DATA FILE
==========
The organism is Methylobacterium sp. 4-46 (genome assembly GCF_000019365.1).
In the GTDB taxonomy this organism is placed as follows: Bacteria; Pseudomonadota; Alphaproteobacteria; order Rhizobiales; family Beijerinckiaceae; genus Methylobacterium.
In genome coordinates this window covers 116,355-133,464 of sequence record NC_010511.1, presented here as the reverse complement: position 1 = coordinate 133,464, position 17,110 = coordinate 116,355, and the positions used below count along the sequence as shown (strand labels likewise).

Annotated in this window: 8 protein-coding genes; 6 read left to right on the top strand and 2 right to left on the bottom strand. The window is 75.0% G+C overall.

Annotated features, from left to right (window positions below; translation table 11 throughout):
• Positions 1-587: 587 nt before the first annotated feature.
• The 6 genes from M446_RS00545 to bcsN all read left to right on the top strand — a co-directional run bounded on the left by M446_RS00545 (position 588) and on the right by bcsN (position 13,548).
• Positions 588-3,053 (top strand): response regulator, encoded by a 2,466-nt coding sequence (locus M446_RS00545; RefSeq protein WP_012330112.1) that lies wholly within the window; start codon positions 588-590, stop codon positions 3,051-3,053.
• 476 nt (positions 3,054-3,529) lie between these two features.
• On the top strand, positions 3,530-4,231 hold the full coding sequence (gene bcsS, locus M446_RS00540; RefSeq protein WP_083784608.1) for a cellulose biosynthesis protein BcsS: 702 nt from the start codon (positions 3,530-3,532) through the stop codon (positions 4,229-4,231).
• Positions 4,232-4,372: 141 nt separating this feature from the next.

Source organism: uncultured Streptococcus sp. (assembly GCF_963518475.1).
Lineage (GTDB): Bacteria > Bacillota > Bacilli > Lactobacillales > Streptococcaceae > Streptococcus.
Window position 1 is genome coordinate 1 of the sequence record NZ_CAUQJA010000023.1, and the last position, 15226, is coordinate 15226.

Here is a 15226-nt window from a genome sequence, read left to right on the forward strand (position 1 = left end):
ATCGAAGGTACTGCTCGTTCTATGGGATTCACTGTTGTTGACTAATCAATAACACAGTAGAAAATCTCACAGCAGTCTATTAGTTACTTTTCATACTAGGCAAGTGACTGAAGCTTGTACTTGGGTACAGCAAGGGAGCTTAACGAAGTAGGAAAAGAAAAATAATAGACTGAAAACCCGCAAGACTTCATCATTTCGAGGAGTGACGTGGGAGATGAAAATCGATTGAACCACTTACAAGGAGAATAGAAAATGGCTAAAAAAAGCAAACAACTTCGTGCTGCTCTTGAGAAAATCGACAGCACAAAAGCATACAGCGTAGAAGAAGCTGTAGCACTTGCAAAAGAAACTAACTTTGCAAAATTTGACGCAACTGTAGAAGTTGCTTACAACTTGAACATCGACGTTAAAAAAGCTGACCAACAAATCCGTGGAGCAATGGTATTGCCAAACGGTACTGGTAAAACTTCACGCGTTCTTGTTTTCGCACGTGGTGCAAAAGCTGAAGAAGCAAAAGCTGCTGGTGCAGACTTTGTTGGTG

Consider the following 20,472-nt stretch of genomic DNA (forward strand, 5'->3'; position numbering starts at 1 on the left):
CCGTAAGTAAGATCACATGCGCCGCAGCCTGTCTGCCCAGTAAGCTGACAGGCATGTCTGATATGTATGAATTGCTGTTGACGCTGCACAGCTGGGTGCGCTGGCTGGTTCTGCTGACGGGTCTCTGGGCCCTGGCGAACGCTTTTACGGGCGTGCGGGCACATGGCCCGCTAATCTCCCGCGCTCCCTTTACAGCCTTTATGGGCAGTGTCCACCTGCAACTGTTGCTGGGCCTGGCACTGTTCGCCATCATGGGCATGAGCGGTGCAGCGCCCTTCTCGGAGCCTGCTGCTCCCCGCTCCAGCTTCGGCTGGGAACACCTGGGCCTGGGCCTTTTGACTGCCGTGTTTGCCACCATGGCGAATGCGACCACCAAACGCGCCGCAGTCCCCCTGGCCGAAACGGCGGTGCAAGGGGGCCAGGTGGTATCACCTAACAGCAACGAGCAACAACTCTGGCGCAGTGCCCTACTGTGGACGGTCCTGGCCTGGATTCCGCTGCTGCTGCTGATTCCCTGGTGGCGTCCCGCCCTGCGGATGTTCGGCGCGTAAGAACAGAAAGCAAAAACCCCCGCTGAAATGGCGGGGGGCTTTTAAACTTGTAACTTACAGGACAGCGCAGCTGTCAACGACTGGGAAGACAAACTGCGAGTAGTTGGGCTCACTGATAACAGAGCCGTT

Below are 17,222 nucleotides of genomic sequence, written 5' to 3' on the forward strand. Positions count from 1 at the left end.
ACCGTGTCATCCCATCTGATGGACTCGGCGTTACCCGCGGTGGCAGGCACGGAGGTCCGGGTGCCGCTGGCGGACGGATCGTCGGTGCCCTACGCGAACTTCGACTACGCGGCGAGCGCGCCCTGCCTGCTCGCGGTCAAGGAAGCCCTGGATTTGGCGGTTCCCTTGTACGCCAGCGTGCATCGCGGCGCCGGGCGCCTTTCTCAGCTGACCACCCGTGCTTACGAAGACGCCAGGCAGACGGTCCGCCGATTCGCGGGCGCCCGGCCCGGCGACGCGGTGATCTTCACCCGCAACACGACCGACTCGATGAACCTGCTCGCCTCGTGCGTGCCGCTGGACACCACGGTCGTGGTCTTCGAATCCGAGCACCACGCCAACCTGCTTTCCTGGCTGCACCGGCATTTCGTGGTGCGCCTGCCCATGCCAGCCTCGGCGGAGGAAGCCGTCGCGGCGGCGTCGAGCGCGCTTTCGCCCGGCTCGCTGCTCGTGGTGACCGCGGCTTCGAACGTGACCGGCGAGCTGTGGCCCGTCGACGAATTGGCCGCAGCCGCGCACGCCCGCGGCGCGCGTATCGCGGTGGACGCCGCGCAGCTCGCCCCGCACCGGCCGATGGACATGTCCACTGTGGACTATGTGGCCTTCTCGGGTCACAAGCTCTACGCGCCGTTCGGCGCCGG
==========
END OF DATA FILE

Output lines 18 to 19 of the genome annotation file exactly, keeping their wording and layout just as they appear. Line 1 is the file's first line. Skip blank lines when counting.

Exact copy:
CCGTAAGTAAGATCACATGCGCCGCAGCCTGTCTGCCCAGTAAGCTGACAGGCATGTCTGATATGTATGAATTGCTGTTGACGCTGCACAGCTGGGTGCGCTGGCTGGTTCTGCTGACGGGTCTCTGGGCCCTGGCGAACGCTTTTACGGGCGTGCGGGCACATGGCCCGCTAATCTCCCGCGCTCCCTTTACAGCCTTTATGGGCAGTGTCCACCTGCAACTGTTGCTGGGCCTGGCACTGTTCGCCATCATGGGCATGAGCGGTGCAGCGCCCTTCTCGGAGCCTGCTGCTCCCCGCTCCAGCTTCGGCTGGGAACACCTGGGCCTGGGCCTTTTGACTGCCGTGTTTGCCACCATGGCGAATGCGACCACCAAACGCGCCGCAGTCCCCCTGGCCGAAACGGCGGTGCAAGGGGGCCAGGTGGTATCACCTAACAGCAACGAGCAACAACTCTGGCGCAGTGCCCTACTGTGGACGGTCCTGGCCTGGATTCCGCTGCTGCTGCTGATTCCCTGGTGGCGTCCCGCCCTGCGGATGTTCGGCGCGTAAGAACAGAAAGCAAAAACCCCCGCTGAAATGGCGGGGGGCTTTTAAACTTGTAACTTACAGGACAGCGCAGCTGTCAACGACTGGGAAGACAAACTGCGAGTAGTTGGGCTCACTGATAACAGAGCCGTT

Below are 17,222 nucleotides of genomic sequence, written 5' to 3' on the forward strand. Positions count from 1 at the left end.